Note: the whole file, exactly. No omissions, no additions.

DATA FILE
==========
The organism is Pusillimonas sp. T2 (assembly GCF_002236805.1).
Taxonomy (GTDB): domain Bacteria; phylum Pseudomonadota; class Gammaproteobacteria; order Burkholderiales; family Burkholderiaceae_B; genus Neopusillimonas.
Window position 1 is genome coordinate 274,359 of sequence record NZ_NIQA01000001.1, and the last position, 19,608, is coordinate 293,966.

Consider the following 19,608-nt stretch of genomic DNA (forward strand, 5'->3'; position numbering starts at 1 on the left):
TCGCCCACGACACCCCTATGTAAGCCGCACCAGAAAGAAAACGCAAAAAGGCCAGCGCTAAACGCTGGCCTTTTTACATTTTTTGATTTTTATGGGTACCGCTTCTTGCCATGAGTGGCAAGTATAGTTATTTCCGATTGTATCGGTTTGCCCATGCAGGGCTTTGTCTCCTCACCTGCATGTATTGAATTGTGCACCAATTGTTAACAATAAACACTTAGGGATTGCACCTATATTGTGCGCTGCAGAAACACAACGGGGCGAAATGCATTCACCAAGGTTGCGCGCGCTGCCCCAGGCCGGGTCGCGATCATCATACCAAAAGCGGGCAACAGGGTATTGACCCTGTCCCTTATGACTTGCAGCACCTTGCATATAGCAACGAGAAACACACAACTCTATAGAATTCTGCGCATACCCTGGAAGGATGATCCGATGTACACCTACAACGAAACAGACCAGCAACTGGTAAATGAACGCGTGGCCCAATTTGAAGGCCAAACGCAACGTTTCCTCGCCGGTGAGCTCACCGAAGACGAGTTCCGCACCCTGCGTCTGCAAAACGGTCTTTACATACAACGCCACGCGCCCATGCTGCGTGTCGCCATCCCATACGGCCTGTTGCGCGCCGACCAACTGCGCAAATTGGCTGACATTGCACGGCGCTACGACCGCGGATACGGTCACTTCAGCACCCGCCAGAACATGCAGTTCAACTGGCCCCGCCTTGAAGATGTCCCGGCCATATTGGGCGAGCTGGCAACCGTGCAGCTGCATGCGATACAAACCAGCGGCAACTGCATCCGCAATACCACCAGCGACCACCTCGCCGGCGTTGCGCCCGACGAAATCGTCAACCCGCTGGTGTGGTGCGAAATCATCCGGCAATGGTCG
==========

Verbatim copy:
The organism is Pusillimonas sp. T2 (assembly GCF_002236805.1).
Taxonomy (GTDB): domain Bacteria; phylum Pseudomonadota; class Gammaproteobacteria; order Burkholderiales; family Burkholderiaceae_B; genus Neopusillimonas.
Window position 1 is genome coordinate 274,359 of sequence record NZ_NIQA01000001.1, and the last position, 19,608, is coordinate 293,966.

Consider the following 19,608-nt stretch of genomic DNA (forward strand, 5'->3'; position numbering starts at 1 on the left):
TCGCCCACGACACCCCTATGTAAGCCGCACCAGAAAGAAAACGCAAAAAGGCCAGCGCTAAACGCTGGCCTTTTTACATTTTTTGATTTTTATGGGTACCGCTTCTTGCCATGAGTGGCAAGTATAGTTATTTCCGATTGTATCGGTTTGCCCATGCAGGGCTTTGTCTCCTCACCTGCATGTATTGAATTGTGCACCAATTGTTAACAATAAACACTTAGGGATTGCACCTATATTGTGCGCTGCAGAAACACAACGGGGCGAAATGCATTCACCAAGGTTGCGCGCGCTGCCCCAGGCCGGGTCGCGATCATCATACCAAAAGCGGGCAACAGGGTATTGACCCTGTCCCTTATGACTTGCAGCACCTTGCATATAGCAACGAGAAACACACAACTCTATAGAATTCTGCGCATACCCTGGAAGGATGATCCGATGTACACCTACAACGAAACAGACCAGCAACTGGTAAATGAACGCGTGGCCCAATTTGAAGGCCAAACGCAACGTTTCCTCGCCGGTGAGCTCACCGAAGACGAGTTCCGCACCCTGCGTCTGCAAAACGGTCTTTACATACAACGCCACGCGCCCATGCTGCGTGTCGCCATCCCATACGGCCTGTTGCGCGCCGACCAACTGCGCAAATTGGCTGACATTGCACGGCGCTACGACCGCGGATACGGTCACTTCAGCACCCGCCAGAACATGCAGTTCAACTGGCCCCGCCTTGAAGATGTCCCGGCCATATTGGGCGAGCTGGCAACCGTGCAGCTGCATGCGATACAAACCAGCGGCAACTGCATCCGCAATACCACCAGCGACCACCTCGCCGGCGTTGCGCCCGACGAAATCGTCAACCCGCTGGTGTGGTGCGAAATCATCCGGCAATGGTCG